As the initial shock of our loss faded in intensity during the following weeks and months, anger grew quickly and fiercely. This anger was directionless, pointed at everything, anyone, and no one at all. In this vacuum, the idea that “there will be another” was a piece of shit that people say when they themselves want to hope for a better tomorrow but presently have no insight into the impact of said words on those they impart them to. I don’t want a fucking other kid. I want my baby. Give me my fucking baby back. Give me my motherhood back. Give me my future back.
My husband and I fought a lot in those early days. We cried a lot, too, but I kept crying long after he stopped. I got mad at him for not crying. He got mad at me for expecting his sadness to continually produce waterworks. We felt listless and defeated.
Time kept inching forward. We didn’t know what to do with ourselves, because we had prepared to share ourselves with someone new. The potential of love and parenthood and memories and the making of a life sat empty, achingly unfulfilled, in every interaction between us.
A doctor at a follow-up appointment tried to be encouraging, saying it would require a leap of faith to get pregnant and go through it all again. All I wanted to do was leap out of the office window and crash onto the cement below, so I wouldn’t have to listen to anyone else talk to me about other future children. I wasn’t sure I was ever going to take a chance on anything again, ever. Taking a chance on Nature seemed too risky. Not all babies live, not even in this cushy, technologically advanced age of endless information that we surround ourselves with to achieve an illusion of control over our lives. Not all babies live.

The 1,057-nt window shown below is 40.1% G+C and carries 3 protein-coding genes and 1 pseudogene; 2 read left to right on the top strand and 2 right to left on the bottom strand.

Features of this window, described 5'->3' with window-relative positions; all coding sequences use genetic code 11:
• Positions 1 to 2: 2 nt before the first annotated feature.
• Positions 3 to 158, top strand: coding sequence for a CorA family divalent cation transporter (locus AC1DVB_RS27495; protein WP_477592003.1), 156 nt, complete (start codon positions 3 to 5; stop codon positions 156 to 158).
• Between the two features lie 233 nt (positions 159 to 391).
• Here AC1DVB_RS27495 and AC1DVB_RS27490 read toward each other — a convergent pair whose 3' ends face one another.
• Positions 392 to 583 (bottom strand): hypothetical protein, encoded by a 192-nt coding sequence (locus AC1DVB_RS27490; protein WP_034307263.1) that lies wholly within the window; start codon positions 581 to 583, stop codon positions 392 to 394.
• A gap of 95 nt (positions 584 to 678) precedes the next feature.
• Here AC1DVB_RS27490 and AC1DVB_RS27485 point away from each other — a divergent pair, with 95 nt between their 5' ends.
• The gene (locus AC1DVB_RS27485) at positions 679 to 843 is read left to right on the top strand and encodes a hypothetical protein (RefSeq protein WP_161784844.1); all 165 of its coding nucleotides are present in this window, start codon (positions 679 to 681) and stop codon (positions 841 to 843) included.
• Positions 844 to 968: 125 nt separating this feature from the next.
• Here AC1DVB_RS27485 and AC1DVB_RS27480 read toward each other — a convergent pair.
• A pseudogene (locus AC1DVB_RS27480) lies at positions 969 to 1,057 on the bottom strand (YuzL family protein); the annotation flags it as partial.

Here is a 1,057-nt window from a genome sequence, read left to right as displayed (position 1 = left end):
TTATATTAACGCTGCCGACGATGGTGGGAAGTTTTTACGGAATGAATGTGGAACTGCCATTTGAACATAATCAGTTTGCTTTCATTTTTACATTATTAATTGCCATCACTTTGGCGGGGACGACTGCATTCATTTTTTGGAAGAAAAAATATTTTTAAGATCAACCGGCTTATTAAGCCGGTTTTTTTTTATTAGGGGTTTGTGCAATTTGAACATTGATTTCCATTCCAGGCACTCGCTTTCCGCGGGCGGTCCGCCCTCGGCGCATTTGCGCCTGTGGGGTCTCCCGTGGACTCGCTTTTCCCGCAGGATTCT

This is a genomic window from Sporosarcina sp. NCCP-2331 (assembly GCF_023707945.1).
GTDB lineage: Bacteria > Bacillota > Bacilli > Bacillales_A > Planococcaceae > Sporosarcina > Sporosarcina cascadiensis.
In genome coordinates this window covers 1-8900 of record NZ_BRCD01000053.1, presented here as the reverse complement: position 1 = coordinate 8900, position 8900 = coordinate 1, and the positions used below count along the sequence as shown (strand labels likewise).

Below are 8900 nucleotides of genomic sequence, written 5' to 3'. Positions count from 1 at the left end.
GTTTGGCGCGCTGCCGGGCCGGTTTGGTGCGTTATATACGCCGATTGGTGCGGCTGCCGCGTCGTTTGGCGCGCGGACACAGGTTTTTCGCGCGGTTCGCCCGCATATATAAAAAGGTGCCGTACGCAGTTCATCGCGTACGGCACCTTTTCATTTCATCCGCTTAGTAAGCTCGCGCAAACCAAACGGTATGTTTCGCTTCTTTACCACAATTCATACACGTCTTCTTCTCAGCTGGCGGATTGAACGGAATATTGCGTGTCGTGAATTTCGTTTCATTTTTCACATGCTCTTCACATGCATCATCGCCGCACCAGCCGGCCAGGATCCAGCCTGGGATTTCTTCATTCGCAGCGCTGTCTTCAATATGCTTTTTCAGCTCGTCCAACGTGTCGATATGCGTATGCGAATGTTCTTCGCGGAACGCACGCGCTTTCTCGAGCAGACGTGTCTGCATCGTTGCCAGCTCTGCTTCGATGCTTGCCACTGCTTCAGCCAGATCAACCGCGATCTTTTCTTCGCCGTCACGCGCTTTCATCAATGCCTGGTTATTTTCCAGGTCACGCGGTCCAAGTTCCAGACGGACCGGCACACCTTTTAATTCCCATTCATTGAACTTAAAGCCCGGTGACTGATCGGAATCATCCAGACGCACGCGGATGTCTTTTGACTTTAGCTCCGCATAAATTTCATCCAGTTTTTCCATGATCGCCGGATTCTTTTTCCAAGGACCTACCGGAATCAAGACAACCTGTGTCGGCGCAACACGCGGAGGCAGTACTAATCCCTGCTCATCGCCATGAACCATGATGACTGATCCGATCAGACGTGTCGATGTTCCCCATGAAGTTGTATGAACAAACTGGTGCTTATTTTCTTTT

A strange envelope arrived in the mail one day. It contained a flash drive with a children’s museum logo on it—my former employer. We had moved home before Max was born for my husband’s new job and to be closer to family, and I missed my coworkers terribly; they were my friends, my family while living away. I stuck it in the computer, and a video began to play. The screen was filled with the museum’s employees, talking to us one by one, telling us stories, reading us letters and poems, expressing their condolences and their hopes. And then: